Guinot and IMG declined to comment for this article.
Players are offered a few thousand dollars per patch, which are pre-made and bear the corporate logo. The amount increases based on the player’s ranking and round of the tournament, stopping around $10,000. Three players have won Grand Slam titles wearing Guinot patches: Svetlana Kuznetsova, the 2004 U.S. Open and 2009 French Open champion; Samantha Stosur, who won the 2011 U.S. Open; and the 2013 Wimbledon champion Marion Bartoli.
Rules for the size and placement of corporate logos on tennis outfits are strict, especially at Grand Slam events. Only two patches are allowed, neither of which can exceed six square inches. When a Guinot-sponsored player has room for just one logo, they wear the Guinot brand patch. When they have room for two, a patch for Guinot’s brand Mary Cohr is added. Players iron or sew them on themselves, or take their outfits to the on-site tournament tailor to have them applied.
The system is foolproof — almost.
At the 2015 Australian Open, Tim Smyczek, ranked 112th, received a deal to wear the patches when he played Nadal, and dropped off eight shirts to be sewn by the tournament tailor.
Only five of his shirts got the patches, however. The match then proved surprisingly competitive, with Smyczek forcing Nadal deep into a fifth set. By the time he reached the critical final moments of the match, Smyczek had sweat through all of his shirts with Guinot patch, and finished the match wearing a shirt without one.
“I wonder if you go back and look at the winning percentage wearing those patches, it’s got to be the all-time least winning patch on a sleeve, for sure,” Smyczek said. “But yeah, I remember just thinking I might not win this match, but here’s a nice little bonus I could go home with.”
Over the first six days of this year’s U.S. Open, six players — Radu Albot, Timea Babos, Viktoria Kuzmova, Dusan Lajovic, Feliciano Lopez and Elise Mertens — wore Guinot patches. All lost. The seventh proved lucky on Sunday, with Anastasija Sevastova beating Maria Sharapova to reach the quarterfinals.
Other brands target top players with more lucrative long-term contracts meant to showcase their brands. Porsche sponsors last year’s U.S. Open champion Angelique Kerber, and she wears their logo on her tops.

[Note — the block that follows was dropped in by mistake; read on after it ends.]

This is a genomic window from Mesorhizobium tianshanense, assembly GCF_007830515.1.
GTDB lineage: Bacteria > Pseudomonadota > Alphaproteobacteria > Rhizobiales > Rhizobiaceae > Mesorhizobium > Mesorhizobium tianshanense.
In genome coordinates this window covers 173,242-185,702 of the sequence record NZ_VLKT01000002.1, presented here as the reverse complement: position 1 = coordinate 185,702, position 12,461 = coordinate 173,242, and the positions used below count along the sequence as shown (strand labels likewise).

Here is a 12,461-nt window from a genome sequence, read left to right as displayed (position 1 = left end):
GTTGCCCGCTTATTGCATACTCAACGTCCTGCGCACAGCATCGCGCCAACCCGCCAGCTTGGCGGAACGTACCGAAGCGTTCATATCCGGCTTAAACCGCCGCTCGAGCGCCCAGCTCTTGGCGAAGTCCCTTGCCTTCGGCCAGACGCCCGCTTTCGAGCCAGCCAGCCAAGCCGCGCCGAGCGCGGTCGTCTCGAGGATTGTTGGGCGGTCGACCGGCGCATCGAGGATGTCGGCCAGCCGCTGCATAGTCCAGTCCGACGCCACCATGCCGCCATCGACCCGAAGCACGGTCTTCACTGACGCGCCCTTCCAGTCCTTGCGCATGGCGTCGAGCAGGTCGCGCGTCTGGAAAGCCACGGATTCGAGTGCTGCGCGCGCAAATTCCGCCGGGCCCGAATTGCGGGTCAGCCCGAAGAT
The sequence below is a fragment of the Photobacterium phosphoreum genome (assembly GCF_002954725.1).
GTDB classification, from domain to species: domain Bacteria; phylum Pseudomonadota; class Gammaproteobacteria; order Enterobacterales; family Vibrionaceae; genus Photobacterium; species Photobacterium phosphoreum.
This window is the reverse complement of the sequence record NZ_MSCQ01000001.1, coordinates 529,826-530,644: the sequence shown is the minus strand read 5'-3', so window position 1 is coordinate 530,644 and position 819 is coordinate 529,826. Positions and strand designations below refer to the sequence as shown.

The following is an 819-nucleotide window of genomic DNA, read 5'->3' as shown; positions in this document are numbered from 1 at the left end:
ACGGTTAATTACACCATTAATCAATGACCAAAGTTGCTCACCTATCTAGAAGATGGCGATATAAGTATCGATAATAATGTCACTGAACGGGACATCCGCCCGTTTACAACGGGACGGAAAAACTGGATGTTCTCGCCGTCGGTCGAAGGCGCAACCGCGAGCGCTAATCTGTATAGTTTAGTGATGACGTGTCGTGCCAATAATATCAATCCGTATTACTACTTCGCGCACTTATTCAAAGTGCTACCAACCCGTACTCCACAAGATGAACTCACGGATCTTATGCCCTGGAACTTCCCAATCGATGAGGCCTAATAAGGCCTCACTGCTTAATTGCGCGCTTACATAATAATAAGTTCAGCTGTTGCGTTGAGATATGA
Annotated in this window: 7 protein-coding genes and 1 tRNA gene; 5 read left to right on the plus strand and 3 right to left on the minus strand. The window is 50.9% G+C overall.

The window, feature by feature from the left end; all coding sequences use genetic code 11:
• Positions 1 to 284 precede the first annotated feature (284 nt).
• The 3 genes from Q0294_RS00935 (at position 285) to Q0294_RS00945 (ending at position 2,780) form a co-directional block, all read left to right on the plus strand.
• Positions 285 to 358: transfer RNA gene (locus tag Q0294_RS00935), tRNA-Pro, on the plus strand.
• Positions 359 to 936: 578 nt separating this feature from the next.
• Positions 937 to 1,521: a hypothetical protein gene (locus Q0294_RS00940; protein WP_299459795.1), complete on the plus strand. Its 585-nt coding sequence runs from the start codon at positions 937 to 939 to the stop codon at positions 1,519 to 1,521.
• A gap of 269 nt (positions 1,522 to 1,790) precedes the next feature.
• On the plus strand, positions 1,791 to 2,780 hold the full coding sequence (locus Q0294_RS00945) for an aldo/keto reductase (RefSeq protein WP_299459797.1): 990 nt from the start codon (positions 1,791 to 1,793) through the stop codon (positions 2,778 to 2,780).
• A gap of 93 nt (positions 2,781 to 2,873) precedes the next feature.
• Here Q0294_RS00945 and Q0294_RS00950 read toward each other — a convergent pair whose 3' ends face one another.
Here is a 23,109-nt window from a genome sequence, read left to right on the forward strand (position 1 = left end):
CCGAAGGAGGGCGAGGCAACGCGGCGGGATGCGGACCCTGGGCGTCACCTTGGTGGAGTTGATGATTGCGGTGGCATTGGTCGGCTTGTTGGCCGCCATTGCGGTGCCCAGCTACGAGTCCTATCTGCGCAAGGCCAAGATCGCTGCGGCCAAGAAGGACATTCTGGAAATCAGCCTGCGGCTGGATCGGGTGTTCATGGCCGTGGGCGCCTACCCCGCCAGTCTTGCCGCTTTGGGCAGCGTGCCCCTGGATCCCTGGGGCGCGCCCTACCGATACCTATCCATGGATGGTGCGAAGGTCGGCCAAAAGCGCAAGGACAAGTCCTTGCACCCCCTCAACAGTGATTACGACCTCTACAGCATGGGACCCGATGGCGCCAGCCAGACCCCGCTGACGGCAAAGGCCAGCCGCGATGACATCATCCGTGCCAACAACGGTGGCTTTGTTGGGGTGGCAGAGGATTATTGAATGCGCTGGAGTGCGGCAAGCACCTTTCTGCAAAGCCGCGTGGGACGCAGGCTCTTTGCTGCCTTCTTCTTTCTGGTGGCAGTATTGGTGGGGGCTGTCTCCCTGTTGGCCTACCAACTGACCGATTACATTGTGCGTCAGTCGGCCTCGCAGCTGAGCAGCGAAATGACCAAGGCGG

Viktoria Wohlrapp, a spokeswoman for Porsche Tennis, said Porsche found that the majority of the deal’s value came from matches Kerber played at Grand Slam events. Ms. Wohlrapp said she admired Guinot’s approach.
“In general, it’s a great idea to get good exposure without a too-long commitment, marketing-wise,” Ms. Wohlrapp said. “Patches are sometimes risks: you pay for something, and you don’t get the return on it, because the player is not playing that well, so it doesn’t get the exposure you would like to.”
Ms. Wohlrapp said Guinot’s strategy would not be appropriate for Porsche, however.
“For Porsche, our main goal was never to have brand exposure, but to emphasize the partnership between the brand and the athlete,” she said. “That’s what our main goal is; we wouldn’t put patches on every athlete just to get the exposure.”
Some clothing companies also prohibit their athletes from wearing other companies’ logos. Nike forbids its sponsored athletes, with the exception of some from China, from wearing other logos on their clothing. A handful of top tennis players have similar deals with other apparel companies. When Caroline Wozniacki last renegotiated her deal to wear Adidas’ Stella McCartney line, she was paid a premium for agreeing to keep her outfit free of patches, called a “clean” contract.
“I think it’s much better looking,” Wozniacki said of her patch-free outfits. “But at the same time, it also has to make financial sense, so it’s kind of a give and take. But if you can make it clean and make it work financially, I think that’s the best of both worlds.”
A few players have resisted the offers for other reasons. Kuznetsova, who won two Grand Slam titles wearing the patches, says she now sees herself “as a brand” and would accept only longer-term offers.
“All the respect for whoever wears them, it’s good money and stuff,” she said.
The retired player Mardy Fish said he had always rejected one-match offers.
“Whenever I endorse a company, I want to know who it is, what’s behind it, who they are,” Fish said. “I wanted it to look good, to be on my shirt, to be part of the company, a member of the team, so to speak. I’m sure I’m a rare case, because it is easy money.”
Fish’s hesitation does seem to be rare. Sam Querrey, for example, wore a Guinot patch in his Wimbledon quarterfinal win this year over the top-seeded Andy Murray, but replaced it in the semifinals with a patch from Wheels Up, a private aviation company that compensates him with money and the use of its jets.
“You literally just go with who pays you the most; I don’t care what’s on there,” Querrey said. “I just put it on and get paid, that’s all I care about. I don’t even know what Guinot and Mary Cohr are.”